In college, McCluster’s head coach (Houston Nutt) utilized his shifty play-maker as a running back, receiver and even quarterback in the wildcat formation. When asked what McCluster best uses as a receiver might be at the pro level, Nutt couldn’t put just one positional stamp on his former captain.
“An inside slot guy,” Nutt said of McCluster’s best receiving position. “But we had him outside sometimes, because he can get in and out of breaks. I think the one thing that was impressive in the Senior Bowl was how he creates separation against some of the best in the country.”
After just two days, it already looks like Kansas City might already be shuffling through the same type of scenarios that Nutt did in order to get McCluster the football in space.
“It really doesn’t matter,” McCluster said of his position placement. “Wherever he puts me, he’ll get the same guy.”
In a Word: “Bulldog”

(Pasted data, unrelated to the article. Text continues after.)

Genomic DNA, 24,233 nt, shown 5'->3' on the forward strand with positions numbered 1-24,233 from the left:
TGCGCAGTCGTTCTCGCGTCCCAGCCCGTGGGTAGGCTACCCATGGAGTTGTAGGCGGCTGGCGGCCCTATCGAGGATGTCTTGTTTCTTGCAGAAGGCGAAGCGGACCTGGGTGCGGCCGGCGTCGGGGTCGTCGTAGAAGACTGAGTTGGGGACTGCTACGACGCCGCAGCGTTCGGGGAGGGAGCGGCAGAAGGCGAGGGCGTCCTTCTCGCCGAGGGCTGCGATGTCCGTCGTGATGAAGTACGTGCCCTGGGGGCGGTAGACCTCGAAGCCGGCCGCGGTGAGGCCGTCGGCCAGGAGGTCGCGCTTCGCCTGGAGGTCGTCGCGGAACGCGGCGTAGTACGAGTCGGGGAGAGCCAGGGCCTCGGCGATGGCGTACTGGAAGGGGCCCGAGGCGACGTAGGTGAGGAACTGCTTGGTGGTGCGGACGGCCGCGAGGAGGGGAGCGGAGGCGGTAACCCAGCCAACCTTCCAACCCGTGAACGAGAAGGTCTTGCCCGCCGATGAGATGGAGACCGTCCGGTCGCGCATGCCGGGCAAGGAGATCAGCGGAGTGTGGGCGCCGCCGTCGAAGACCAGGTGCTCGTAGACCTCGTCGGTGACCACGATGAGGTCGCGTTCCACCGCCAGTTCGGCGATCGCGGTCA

Officially listed by the Chiefs as standing at just 5’9, most would stereotype Arenas as a small and shifty guy. The assumption makes sense based off Arenas’ impressive collegiate resume as both a cornerback and return specialist, but those who pigeonhole Arenas as a typical “small guy” obviously haven’t seen him up close in person.
For a cornerback and return man, Arenas is thick. His weight is listed at close to 200 pounds and, despite his height, he looks like a defensive back who likes to hit. Arenas also appears to be a return man that packs a punch when would-be tacklers come to lay a hat on him.
“I like to compete and I think it has a lot to do with me wanting to compete,” Arenas said if his hitting mentality. “I guess you can kind of say I am physical and it is just something I like to do. I like to make plays that way.”
It’s that mentality and style of play that had Alabama head coach Nick Saban utilizing his cornerback in blitz packages close to the line of scrimmage.
In a Word: “Adapter”
Asamoah is a player that the Chiefs hope can adapt to playing the center position, in addition to manning his natural offensive line post at guard. One of the first things that GM Scott Pioli said of Asamoah in his post-draft briefing last weekend was that Asamoah has versatility on the interior, with practice experience at the center position.
Having “swing-men” on the offensive line is imperative to a 45-man gameday roster.